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Nutritionist JoAnne Arcand’s research expertise lands a national award

University researcher pushing new frontiers in public health policy

Dr. JoAnne Arcand, Assistant Professor, Faculty of Health Sciences, University of Ontario Institute of Technology (right), receives the 2017 New Investigator Partnership Prize at the Canadian Nutrition Society Awards Banquet in Montreal, Quebec from Dr. Mary L'Abbe, Professor and Chair, Department of Nutritional Sciences, University of Toronto (May 27, 2017).
Dr. JoAnne Arcand, Assistant Professor, Faculty of Health Sciences, University of Ontario Institute of Technology (right), receives the 2017 New Investigator Partnership Prize at the Canadian Nutrition Society Awards Banquet in Montreal, Quebec from Dr. Mary L'Abbe, Professor and Chair, Department of Nutritional Sciences, University of Toronto (May 27, 2017).

When it comes to nutrients relevant to cardiovascular disease prevention and management, award-winning University of Ontario Institute of Technology researcher JoAnne Arcand, PhD, offers plenty of food for thought. Dr. Arcand has extensive research expertise in dietary sodium intake in Canada and our collective actions and perceptions about sodium.

“Almost all Canadians consume far too much sodium—which can be found in almost all areas of the food supply, especially packaged and restaurant foods,” says Dr. Arcand, an Assistant Professor with the university’s Faculty of Health Sciences. “My research explores the implementation of nutrition recommendations in primary health care, such as new dietary management tools for the prevention of hypertension and heart failure.”

Sodium increases the risk of high blood pressure, stroke, and cardiovascular and kidney diseases. Dr. Arcand’s work includes some of the first studies examining the health effects of sodium in people living with heart failure. Some of her more recent work, in collaboration with family doctors, focuses on managing and preventing high blood pressure by studying the sources of sodium in the Canadian diet.

Dr. Arcand’s impressive research portfolio has earned her one of the highest possible accolades from colleagues across the country. She is the 2017 recipient of the New Investigator Partnership Prize offered by the partnership of the Canadian Institutes for Health Research’s (CIHR) Institute of Nutrition, Metabolism and Diabetes (INMD), and the Canadian Nutrition Society (CNS). She received the award at the CNS Awards Banquet in Montreal, Quebec on May 27.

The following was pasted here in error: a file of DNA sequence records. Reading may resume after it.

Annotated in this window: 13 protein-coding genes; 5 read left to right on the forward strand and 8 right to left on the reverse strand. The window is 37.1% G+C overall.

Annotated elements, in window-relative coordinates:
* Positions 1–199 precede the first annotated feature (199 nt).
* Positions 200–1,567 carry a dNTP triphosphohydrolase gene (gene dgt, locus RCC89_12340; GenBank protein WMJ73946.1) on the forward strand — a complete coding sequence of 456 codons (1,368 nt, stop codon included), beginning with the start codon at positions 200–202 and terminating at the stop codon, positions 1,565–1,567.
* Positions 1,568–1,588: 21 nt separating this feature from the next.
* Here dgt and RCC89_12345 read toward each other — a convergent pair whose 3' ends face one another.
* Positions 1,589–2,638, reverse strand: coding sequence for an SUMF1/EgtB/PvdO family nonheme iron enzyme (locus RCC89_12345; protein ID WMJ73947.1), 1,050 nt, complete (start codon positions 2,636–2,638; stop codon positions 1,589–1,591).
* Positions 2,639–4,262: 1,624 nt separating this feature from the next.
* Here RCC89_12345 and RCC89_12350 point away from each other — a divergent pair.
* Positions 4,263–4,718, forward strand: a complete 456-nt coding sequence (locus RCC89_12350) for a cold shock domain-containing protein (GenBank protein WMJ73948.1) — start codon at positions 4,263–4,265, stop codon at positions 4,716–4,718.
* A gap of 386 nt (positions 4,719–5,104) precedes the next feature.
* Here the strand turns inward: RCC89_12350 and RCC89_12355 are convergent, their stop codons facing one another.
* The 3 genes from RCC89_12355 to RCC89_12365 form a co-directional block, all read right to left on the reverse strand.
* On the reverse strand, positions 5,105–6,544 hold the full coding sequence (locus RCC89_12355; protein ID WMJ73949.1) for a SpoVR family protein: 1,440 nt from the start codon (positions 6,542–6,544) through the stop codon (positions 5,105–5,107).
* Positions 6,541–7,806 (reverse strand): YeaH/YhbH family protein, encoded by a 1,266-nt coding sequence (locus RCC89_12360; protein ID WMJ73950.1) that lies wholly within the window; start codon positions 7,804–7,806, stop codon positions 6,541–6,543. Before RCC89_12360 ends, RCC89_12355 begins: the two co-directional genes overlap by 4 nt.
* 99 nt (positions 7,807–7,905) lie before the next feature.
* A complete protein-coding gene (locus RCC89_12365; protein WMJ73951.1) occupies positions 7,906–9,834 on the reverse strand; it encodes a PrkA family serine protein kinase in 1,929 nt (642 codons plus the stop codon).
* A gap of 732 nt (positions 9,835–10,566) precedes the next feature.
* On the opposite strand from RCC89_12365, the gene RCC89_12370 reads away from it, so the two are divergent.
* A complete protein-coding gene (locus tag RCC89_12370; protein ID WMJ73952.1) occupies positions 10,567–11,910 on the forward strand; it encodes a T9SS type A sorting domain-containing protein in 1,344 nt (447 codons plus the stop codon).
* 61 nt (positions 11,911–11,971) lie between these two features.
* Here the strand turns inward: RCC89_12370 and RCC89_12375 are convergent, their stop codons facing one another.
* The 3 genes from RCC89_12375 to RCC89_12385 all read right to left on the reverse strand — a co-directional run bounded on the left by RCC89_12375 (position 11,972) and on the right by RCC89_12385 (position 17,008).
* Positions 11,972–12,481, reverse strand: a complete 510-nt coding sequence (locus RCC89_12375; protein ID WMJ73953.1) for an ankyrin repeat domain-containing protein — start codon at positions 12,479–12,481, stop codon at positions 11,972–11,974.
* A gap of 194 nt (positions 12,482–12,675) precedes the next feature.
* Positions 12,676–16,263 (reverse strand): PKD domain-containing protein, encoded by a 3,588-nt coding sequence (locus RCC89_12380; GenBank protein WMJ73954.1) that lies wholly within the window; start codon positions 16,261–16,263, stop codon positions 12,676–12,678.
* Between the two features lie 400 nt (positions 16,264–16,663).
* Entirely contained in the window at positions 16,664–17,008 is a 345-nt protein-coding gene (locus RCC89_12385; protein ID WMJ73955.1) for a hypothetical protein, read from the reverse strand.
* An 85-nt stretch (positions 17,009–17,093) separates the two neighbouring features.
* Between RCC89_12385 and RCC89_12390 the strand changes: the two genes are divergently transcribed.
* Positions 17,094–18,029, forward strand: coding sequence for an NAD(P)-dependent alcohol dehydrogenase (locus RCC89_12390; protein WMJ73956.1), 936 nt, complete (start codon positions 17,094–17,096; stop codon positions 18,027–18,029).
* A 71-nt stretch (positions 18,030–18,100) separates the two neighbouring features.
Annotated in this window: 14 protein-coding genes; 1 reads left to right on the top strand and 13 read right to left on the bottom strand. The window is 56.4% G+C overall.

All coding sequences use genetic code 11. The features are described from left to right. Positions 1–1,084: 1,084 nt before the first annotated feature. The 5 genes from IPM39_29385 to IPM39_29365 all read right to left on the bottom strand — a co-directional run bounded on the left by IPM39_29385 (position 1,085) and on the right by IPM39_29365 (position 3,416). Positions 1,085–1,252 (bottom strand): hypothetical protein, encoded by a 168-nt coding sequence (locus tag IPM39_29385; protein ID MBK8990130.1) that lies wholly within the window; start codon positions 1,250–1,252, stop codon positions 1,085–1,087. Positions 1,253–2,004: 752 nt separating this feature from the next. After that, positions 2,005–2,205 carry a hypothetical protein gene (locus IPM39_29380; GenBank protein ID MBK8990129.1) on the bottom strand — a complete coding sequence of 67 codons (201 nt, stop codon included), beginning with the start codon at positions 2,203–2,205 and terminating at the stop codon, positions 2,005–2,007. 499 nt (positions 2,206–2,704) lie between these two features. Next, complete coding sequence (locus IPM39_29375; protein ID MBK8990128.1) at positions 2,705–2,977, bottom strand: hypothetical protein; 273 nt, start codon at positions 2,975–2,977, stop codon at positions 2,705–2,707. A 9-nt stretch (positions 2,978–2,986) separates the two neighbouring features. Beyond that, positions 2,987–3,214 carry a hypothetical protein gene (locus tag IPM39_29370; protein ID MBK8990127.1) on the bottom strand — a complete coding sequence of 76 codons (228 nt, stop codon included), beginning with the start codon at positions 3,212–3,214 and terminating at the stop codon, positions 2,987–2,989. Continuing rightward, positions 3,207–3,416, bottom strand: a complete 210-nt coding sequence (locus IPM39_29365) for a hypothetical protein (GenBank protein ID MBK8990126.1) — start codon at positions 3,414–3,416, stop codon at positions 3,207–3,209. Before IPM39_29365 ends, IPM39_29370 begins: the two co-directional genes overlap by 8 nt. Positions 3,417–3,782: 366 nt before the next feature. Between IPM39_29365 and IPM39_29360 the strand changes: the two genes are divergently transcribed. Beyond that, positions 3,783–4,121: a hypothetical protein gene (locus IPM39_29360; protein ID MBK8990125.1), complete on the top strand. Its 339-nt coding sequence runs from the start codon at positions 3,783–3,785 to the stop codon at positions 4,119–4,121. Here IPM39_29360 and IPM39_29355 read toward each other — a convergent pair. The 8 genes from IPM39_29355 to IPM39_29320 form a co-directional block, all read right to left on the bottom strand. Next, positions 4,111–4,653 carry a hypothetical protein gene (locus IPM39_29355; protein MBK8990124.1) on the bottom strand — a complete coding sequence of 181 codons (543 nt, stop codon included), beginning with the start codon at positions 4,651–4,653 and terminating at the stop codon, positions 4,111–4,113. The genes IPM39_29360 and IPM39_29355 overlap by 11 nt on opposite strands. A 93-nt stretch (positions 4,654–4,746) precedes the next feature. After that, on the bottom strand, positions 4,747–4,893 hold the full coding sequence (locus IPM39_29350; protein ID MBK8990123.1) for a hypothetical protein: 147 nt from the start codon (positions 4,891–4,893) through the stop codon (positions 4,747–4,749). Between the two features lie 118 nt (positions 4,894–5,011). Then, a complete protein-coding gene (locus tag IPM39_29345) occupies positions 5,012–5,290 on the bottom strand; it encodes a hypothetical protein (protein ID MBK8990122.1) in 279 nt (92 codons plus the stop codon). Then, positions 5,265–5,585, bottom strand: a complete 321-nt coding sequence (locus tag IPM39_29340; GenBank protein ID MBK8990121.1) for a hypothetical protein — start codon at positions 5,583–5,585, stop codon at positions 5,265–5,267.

While there has been a lot of public talk about salt in recent years, Dr. Arcand says sodium-reduction response by the food industry has generally been sluggish. As progress continues on that front, she says technology will play a key role in educating the public on how to make smarter food choices.

“Many people know Canadians consume high amounts of sodium, but they tend to think it’s other people who have a problem, and not themselves,” explains Dr. Arcand.

This led Dr. Arcand to develop the Sodium Calculator, an online tool that quickly estimates the amount and sources of sodium in the diet. Internationally, the World Hypertension League has recognized her research contributions. She also recently received an Emerging Research Leaders grant from the Heart and Stroke Foundation of Canada.

“Even in hospitals, patient menus sometimes contain sodium levels well above the tolerable upper level,” says Dr. Arcand. “Some meals in health-care settings contain inadequate amounts of calories, protein, fruits and vegetables. There is a long way to go, but from patients to health-care providers to policymakers, people are really starting to get the message about how much sodium we are consuming, the negative health outcomes  and the need to take action.”

Selected research initiatives by Dr. Arcand:

  • A national survey of family doctors exploring current barriers to implementing nutrition recommendations for patients with hypertension.
  • A study to determine optimal approaches to implement electronic dietary screening tools into a busy primary care workflow.
  • A randomized controlled trial to determine if the Sodium Calculator is effective in increasing sodium awareness and reducing dietary sodium intake and blood pressure (or change in blood pressure medications) in patients with hypertension. A grant from the Canadian Stroke Network as well as CIHR supported development of this evidence-based rapid electronic dietary sodium assessment tool.
  • Designing and developing mobile nutrition education apps for Ontario schoolchildren, and evaluating policies to reduce population sodium intake and address childhood obesity in Canada and Latin America. Four Ontario school boards will implement the prototype before commercialization for broader reach.   
  • Knowledge translation: Cost-effective population-level interventions to address nutritional problems in the general public and at-risk populations.

 

 

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